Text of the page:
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How To Handle Waste Management In Your Tiny House

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Are you getting ready to join the tiny house movement? It's a wonderful way to live more simply, reduce waste, be kinder to the environment, and save money. That's why it's so appealing to so many people. After the layout of your house, one of the first things that you'll probably think about when building your house is how to handle waste management. It's a particular concern when your tiny house is a mobile one, but it's something you need to pay special attention to even in a tiny house in a fixed location.

Here's how to handle waste management in a tiny house in a way that's both environmentally friendly and inexpensive.

Get a Composting Toilet

Many tiny house owners love composting toilets, because they don't have to connect to a local water main to deal with waste. Composting toilets also don't require attaching a water tank to your house and the associated emptying and refilling it you'll be doing on a regular basis if you have one. This type of toilet operates completely on its own, without the need for water or electricity, so it's very easy on the environment and inexpensive to operate.

There are two options on composting toilets. There is a high tech version and a low tech one. Both have their merits, and the one you choose will depend on your needs, budget, and preferences.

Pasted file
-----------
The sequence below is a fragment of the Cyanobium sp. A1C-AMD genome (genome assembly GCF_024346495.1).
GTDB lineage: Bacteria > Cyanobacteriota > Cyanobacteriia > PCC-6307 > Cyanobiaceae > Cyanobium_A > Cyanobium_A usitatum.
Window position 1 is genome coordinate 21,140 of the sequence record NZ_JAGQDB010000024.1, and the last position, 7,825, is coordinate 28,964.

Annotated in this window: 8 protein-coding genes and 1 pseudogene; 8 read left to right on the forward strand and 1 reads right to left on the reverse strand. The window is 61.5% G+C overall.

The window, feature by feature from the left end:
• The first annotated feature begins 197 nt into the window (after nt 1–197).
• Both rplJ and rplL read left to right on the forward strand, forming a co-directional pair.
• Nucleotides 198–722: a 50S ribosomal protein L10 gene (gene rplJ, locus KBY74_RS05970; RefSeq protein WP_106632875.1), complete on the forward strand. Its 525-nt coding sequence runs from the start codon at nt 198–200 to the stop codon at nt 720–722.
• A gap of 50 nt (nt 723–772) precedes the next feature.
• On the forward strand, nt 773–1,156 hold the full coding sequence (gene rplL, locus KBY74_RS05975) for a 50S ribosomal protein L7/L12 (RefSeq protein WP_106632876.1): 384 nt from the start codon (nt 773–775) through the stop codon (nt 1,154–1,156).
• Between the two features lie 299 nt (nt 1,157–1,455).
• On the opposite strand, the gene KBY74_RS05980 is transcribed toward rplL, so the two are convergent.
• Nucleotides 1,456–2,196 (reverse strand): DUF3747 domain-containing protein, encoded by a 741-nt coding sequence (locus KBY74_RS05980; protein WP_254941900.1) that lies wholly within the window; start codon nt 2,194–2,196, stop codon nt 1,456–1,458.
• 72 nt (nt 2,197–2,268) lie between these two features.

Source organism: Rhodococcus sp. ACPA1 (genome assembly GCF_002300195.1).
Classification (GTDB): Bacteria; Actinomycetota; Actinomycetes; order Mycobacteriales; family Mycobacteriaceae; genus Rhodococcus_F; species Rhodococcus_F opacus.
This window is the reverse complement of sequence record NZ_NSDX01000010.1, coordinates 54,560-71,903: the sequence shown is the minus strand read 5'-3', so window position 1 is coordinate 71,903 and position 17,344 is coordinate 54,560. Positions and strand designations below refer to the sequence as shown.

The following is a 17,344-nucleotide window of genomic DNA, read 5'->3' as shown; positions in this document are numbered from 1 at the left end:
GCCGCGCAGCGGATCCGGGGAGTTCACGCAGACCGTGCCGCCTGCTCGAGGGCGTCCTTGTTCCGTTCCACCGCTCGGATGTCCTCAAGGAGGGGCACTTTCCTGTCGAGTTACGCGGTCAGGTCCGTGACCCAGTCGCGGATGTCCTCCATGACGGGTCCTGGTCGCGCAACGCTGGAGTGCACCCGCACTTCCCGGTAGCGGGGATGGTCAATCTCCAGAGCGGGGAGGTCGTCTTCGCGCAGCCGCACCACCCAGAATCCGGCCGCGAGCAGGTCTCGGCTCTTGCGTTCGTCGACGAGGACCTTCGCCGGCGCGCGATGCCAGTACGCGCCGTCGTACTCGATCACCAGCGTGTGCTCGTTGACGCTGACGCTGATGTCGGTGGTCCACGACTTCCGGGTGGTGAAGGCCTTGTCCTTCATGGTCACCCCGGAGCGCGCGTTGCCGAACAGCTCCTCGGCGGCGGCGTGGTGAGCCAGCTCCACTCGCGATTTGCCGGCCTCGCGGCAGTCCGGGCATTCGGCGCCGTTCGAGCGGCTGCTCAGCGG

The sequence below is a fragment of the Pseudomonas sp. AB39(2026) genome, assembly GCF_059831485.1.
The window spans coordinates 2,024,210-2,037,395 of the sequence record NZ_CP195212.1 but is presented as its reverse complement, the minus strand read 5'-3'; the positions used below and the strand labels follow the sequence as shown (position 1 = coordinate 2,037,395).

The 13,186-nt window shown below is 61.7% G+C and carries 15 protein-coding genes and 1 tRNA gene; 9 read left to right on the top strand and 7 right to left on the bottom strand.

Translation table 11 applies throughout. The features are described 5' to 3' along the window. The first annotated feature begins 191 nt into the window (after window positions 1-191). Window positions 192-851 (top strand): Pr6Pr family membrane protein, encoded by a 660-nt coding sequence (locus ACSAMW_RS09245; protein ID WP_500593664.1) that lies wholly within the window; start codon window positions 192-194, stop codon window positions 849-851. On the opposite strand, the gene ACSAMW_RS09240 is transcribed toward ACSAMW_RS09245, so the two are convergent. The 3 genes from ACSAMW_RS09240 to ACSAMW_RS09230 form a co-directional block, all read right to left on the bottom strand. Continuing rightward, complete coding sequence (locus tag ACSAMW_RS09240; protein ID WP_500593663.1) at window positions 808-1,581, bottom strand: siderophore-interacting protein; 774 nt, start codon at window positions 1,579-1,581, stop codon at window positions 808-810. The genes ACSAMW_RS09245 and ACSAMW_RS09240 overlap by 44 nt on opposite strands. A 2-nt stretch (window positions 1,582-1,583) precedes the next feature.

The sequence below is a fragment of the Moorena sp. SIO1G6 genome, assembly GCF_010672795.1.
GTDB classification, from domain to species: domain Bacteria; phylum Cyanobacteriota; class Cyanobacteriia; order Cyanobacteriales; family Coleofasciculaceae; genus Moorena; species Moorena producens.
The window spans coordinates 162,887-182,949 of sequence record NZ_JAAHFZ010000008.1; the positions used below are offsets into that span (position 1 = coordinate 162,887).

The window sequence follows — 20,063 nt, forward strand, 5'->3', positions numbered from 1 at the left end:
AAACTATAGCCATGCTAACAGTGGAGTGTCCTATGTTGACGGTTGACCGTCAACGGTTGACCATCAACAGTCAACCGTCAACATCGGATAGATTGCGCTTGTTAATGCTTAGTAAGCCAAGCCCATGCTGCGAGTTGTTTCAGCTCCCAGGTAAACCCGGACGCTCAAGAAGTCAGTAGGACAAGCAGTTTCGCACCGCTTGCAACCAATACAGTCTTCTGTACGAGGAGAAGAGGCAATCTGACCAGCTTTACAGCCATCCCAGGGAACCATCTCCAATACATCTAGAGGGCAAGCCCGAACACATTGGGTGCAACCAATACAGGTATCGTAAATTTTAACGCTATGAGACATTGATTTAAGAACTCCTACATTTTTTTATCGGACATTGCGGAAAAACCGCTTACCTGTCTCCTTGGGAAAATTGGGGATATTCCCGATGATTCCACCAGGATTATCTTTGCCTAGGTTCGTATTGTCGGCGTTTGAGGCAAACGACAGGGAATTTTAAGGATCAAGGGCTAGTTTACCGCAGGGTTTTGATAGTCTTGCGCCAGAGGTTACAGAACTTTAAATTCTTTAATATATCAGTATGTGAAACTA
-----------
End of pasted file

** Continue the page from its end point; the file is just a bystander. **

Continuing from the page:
Low Tech Composting Toilets

This is about as low tech as toilets get outside of an outhouse. The toilet is a bucket with a toilet seat on top of it. Another bucket of sawdust is kept next to the toilet. Whenever you use it, you cover the waste with the sawdust.

The waste is removed from the toilet on a regular basis (usually every day, but sometimes less frequently, depending on how many people are using it), and deposited outside in a compost heap. Once the compost is ready, you can use it to fertilize your garden and/or yard.

This toilet is very inexpensive. You can buy a pre-made one for about $250, or build your own for even less.

High Tech Composting Toilets

These are more like conventional toilets in their construction. The difference is they aren't connected to a water main. They convert waste to compost directly in the toilet, either through turning the waste over using electricity, or with a hand crank. Once the compost is ready, you remove it from the toilet and use it in your yard.

This toilet costs between $900 and $2,000. However, you will save a lot of money in water costs, as well as electric costs if you opt to crank the composting feature manually.

Conclusion

You don't have to connect to a city water source or a well in order to effectively manage waste in a tiny house. All you need is an appropriate waste management system. While there are man options suitable for a tiny house, the composting toilet is a favorite of many tiny house owners. Try one in your own tiny house and see how you like it. Talk to a professional like A & S Sanitation Services for more information.


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